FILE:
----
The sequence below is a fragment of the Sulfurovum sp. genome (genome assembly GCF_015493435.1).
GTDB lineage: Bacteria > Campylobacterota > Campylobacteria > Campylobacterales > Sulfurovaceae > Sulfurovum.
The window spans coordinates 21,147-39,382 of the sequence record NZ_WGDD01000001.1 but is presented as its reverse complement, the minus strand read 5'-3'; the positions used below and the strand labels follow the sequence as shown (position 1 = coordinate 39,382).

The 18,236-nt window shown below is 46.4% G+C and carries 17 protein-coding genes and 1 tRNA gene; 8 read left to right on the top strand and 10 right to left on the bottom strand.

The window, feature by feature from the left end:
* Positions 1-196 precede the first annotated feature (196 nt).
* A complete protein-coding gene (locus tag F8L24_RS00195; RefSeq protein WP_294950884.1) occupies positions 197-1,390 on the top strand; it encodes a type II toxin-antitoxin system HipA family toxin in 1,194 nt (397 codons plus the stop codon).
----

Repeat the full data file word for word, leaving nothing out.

The sequence below is a fragment of the Sulfurovum sp. genome (genome assembly GCF_015493435.1).
GTDB lineage: Bacteria > Campylobacterota > Campylobacteria > Campylobacterales > Sulfurovaceae > Sulfurovum.
The window spans coordinates 21,147-39,382 of the sequence record NZ_WGDD01000001.1 but is presented as its reverse complement, the minus strand read 5'-3'; the positions used below and the strand labels follow the sequence as shown (position 1 = coordinate 39,382).

The 18,236-nt window shown below is 46.4% G+C and carries 17 protein-coding genes and 1 tRNA gene; 8 read left to right on the top strand and 10 right to left on the bottom strand.

The window, feature by feature from the left end:
* Positions 1-196 precede the first annotated feature (196 nt).
* A complete protein-coding gene (locus tag F8L24_RS00195; RefSeq protein WP_294950884.1) occupies positions 197-1,390 on the top strand; it encodes a type II toxin-antitoxin system HipA family toxin in 1,194 nt (397 codons plus the stop codon).